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Keith St. Onge Walks on Water

Find out how this barefoot water skiing champ stays fit and handles the occasional 'gator!

Imagine having a boat as your office and getting paid to travel the world. That's a reality for Keith St. Onge, two-time world barefoot ski champion and 10-time national champion, who made his dream job happen. Apart from holding the Slalom and Trick World Records, he founded the World Barefoot Center in Winter Haven, Florida. Men's Fitness met up with St. Onge, 31, to ask him how a kid from the snowy northeast turned into one of the planet's greatest footers, got his insider tricks for getting up without skis, and found out what to do if you encounter a 'gator.

MF: If you weren't a professional barefoot water skier, what would you be?
KS: If my skiing career didn't take off, I'd be a prison guard. I grew up in a small town in New Hampshire called Granite State, and they'd just opened a prison around the time I'd graduated from high school. A lot of my friends got jobs there.

So how'd you get into barefooting?
My grandfather had a cottage on Umbagog Lake in New Hampshire, and both my parents skied for fun. I first tried it on two skis when I was nine years old, and my cousin, Gary Bouchard-we call him Swampy-ran a local ski club. I was hooked.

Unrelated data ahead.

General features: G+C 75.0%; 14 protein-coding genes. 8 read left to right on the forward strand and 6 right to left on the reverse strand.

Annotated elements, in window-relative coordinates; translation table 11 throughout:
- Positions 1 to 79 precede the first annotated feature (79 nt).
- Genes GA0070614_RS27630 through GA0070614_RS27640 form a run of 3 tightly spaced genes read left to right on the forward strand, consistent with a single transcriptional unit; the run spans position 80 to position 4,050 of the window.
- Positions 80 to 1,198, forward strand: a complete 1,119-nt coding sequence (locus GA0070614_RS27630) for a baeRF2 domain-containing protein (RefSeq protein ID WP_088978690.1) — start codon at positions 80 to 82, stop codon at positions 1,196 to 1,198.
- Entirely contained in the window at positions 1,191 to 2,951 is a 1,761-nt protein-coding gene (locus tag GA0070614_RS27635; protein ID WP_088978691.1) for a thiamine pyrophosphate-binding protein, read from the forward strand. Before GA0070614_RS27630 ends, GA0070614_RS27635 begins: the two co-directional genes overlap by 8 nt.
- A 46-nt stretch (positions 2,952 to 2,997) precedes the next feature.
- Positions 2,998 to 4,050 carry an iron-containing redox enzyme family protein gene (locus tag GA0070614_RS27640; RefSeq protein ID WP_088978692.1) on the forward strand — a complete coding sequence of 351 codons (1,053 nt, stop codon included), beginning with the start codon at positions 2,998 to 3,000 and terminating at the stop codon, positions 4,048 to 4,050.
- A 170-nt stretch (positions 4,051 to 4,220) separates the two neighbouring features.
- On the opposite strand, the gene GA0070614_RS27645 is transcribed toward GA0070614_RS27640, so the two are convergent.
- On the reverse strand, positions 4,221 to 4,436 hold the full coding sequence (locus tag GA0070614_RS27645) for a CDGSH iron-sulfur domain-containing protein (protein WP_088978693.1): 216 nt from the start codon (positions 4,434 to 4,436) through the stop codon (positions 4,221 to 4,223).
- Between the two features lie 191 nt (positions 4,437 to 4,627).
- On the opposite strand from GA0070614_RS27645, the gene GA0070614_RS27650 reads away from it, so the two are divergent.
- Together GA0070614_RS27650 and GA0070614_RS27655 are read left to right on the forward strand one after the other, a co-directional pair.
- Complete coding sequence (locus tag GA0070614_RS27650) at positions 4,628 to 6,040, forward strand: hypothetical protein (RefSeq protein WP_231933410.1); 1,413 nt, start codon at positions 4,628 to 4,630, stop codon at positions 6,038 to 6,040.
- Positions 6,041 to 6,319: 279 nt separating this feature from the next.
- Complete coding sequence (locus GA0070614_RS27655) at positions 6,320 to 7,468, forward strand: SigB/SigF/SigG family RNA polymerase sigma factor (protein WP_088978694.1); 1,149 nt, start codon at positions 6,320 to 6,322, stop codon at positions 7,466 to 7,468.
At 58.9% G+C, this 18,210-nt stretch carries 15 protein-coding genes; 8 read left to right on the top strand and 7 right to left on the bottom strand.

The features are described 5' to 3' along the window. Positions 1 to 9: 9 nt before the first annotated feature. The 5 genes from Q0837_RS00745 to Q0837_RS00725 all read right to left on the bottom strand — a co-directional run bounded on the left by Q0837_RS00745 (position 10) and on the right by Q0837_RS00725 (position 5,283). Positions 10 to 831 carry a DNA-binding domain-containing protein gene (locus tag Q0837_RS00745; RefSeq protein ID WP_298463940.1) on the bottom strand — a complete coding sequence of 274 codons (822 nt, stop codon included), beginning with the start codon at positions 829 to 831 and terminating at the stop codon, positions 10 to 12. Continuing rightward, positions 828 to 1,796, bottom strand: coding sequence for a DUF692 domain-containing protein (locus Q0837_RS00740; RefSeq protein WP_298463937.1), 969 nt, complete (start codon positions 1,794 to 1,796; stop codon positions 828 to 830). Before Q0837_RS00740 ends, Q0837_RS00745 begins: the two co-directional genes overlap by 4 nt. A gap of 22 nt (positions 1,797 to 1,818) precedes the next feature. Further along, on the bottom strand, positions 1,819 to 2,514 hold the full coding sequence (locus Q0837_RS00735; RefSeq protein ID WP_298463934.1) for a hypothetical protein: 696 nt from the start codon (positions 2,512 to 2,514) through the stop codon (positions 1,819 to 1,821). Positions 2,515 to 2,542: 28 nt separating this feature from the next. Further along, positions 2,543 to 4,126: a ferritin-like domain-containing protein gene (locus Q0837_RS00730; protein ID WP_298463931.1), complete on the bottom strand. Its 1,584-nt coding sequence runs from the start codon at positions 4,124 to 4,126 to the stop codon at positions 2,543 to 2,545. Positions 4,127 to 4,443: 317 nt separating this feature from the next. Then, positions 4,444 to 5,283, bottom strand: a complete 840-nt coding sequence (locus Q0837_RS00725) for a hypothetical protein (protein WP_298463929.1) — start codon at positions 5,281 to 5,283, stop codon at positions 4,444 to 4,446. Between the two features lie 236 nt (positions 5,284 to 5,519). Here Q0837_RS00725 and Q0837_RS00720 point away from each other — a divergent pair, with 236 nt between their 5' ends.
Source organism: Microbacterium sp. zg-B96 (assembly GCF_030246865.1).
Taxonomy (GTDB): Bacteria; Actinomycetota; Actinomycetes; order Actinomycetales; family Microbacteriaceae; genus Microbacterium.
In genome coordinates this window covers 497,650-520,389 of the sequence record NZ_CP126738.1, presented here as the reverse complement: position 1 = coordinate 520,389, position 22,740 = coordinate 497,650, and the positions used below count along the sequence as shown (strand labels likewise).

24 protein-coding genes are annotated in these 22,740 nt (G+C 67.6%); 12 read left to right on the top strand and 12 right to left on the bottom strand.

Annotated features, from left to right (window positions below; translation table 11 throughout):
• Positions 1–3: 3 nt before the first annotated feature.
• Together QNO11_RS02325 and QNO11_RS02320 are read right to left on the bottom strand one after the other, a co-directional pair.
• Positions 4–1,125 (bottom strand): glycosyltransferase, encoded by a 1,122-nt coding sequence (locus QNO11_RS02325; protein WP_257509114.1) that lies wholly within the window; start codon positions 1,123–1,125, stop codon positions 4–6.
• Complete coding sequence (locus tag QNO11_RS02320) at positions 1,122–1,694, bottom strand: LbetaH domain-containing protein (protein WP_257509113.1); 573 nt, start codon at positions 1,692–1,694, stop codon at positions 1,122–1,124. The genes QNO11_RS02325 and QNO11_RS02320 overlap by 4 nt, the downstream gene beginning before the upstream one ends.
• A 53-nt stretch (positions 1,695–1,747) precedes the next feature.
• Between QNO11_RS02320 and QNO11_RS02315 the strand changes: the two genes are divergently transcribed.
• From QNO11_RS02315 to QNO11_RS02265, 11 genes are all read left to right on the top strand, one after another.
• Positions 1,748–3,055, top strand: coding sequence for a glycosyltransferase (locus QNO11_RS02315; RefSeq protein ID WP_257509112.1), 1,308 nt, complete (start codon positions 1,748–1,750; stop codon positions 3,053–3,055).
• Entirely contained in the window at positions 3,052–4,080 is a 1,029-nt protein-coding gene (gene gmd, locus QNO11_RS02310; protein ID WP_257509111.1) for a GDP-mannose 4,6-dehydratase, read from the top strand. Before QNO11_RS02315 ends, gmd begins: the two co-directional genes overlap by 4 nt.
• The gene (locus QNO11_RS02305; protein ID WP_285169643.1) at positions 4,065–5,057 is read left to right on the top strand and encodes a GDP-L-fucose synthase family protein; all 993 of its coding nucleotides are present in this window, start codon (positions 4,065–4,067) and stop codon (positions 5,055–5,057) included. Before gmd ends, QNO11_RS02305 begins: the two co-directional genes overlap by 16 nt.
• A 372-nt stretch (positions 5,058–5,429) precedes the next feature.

How'd you manage to make a living out of it?
I moved to Florida after graduating high school with only $1000 in my pocket and no job. My dream was to be a professional barefooter, so I worked odd jobs that paid under the table during the day. I met a guy that I knew from competitions that let me stay in his "efficiency," which was really more of a shed, in exchange for free lessons. Pretty soon, I got a boat sponsor, began giving lessons myself, and rented a house on Lake Minneola in Clermont. It all started from there.

What advice do you have for guys wanting to try barefooting?
Learn the right way to get up from the right person the first time, and you'll see what the rush is all about. Many times guys end up taking a hard fall when the boat is going 40 miles an hour, and they wind up never wanting to try it again. Going to a ski school is the smartest thing you can do if you're just starting out. It's easiest to get up when the water is like glass, and that's why the lakes in Florida are good for learning.

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